PARIS -- Renault-Nissan named Renault veteran Philippe Brunet to replace the top executive in charge of engines and transmissions.
Brunet will take over as global head of powertrain and electric vehicle engineering from Alain Raposo, who is stepping aside on Jan. 1, an alliance spokeswoman said today. Raposo will take up a new post as Alliance Powertrain Fellow and remain "part of a strong team," the spokeswoman said.
The change comes as tightening emissions regulations expose the slow pace of integration between the powertrain divisions of Renault and Nissan.
The car-making alliance wascreated in 1999 but is still moving incrementally towards common vehicle architectures and engine. The automakers say 85 percent of engines are already shared in some way. But that understates inefficiencies, executives privately concede - as well as the cost of protracted bickering over whose technology becomes standard.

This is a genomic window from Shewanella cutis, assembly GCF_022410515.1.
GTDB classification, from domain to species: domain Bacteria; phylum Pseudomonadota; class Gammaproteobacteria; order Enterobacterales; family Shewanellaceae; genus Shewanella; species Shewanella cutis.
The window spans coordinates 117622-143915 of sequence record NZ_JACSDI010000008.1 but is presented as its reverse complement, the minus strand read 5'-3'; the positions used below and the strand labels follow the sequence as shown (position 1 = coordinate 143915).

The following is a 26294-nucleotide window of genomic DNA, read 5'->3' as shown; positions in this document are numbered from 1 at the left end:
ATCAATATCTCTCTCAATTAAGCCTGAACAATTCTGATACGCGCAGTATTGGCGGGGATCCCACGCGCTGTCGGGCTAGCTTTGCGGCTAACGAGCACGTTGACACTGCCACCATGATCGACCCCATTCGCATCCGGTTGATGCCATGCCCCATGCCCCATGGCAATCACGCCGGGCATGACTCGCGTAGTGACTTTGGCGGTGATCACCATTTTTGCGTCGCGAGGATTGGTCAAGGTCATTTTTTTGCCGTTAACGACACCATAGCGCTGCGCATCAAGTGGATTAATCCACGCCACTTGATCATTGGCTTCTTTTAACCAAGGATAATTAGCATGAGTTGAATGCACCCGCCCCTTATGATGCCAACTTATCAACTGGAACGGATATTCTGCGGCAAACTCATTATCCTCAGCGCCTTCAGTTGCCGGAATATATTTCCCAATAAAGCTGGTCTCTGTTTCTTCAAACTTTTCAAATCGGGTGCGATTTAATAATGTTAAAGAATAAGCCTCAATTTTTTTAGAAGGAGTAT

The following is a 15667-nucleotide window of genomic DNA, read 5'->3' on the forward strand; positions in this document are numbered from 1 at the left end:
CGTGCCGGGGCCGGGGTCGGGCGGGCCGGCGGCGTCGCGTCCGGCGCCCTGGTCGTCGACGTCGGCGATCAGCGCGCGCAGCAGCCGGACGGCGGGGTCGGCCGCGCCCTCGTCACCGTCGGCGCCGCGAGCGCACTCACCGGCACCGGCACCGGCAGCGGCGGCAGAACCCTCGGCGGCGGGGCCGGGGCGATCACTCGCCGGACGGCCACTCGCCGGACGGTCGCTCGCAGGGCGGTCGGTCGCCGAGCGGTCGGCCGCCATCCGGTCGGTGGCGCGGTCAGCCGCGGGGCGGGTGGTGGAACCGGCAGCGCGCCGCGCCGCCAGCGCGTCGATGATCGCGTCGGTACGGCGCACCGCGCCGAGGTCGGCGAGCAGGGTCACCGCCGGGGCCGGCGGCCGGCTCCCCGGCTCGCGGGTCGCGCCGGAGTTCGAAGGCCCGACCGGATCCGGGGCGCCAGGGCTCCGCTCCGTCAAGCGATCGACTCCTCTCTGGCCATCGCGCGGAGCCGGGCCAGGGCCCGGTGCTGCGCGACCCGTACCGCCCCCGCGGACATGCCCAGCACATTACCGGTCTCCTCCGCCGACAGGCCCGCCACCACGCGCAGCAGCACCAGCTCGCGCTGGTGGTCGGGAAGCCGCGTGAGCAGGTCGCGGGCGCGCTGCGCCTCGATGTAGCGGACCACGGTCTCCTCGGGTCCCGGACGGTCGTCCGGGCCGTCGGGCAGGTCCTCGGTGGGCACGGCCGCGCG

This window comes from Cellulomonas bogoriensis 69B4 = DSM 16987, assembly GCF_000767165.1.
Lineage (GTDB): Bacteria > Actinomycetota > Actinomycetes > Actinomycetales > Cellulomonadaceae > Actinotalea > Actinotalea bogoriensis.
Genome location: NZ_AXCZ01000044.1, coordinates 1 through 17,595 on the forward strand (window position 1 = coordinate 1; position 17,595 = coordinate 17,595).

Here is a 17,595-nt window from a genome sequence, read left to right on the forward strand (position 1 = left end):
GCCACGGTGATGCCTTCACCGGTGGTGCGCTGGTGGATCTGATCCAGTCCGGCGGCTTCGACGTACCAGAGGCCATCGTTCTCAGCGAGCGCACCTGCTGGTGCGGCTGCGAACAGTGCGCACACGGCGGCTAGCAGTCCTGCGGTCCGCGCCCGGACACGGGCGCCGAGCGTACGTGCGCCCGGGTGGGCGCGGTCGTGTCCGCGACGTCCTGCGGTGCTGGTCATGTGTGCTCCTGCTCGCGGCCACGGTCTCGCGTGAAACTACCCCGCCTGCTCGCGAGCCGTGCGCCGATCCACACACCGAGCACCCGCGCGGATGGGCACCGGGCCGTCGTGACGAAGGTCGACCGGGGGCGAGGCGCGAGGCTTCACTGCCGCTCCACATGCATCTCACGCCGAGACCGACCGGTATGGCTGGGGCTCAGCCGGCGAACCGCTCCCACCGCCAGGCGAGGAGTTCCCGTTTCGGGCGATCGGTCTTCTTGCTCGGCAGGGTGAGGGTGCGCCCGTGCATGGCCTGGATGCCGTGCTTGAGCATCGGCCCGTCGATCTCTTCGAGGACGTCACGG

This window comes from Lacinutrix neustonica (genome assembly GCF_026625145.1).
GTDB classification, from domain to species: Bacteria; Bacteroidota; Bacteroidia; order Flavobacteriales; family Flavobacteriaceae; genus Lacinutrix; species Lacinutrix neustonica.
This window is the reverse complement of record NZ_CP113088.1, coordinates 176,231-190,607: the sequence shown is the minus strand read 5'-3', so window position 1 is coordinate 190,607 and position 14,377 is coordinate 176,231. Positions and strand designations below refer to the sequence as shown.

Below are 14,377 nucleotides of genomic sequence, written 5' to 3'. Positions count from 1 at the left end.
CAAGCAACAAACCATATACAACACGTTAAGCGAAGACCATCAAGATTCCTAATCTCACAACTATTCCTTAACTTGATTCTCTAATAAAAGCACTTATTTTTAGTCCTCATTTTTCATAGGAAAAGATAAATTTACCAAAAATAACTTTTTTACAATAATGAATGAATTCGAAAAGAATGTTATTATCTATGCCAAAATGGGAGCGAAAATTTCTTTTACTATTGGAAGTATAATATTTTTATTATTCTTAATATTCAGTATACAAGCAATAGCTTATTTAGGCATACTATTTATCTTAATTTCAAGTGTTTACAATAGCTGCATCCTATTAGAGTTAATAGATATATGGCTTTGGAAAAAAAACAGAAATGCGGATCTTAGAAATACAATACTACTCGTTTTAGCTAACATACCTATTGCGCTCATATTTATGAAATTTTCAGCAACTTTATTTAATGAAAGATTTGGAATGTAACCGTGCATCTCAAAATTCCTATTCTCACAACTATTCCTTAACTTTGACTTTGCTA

Tighter emissions regulations in the wake of Volkswagen Group's exposure last year for cheating U.S. diesel tests has made the problem more urgent. Independent studies have since blamed Renault for some of the highest real-world NOx emissions. Questions over whether Renault's technology breaches EU law have been referred to prosecutors for investigation. Renault has said all its engines are legal.
Brunet, an engineering graduate, joined Renault from the aerospace industry in 1989. He worked in the automaker's Formula One unit and transferred Renault's engineering division in 2000 where he became project manager for the alliance's 2.0-liter diesel engine. In 2013 he was appointed program director for Renault's midsize vehicles.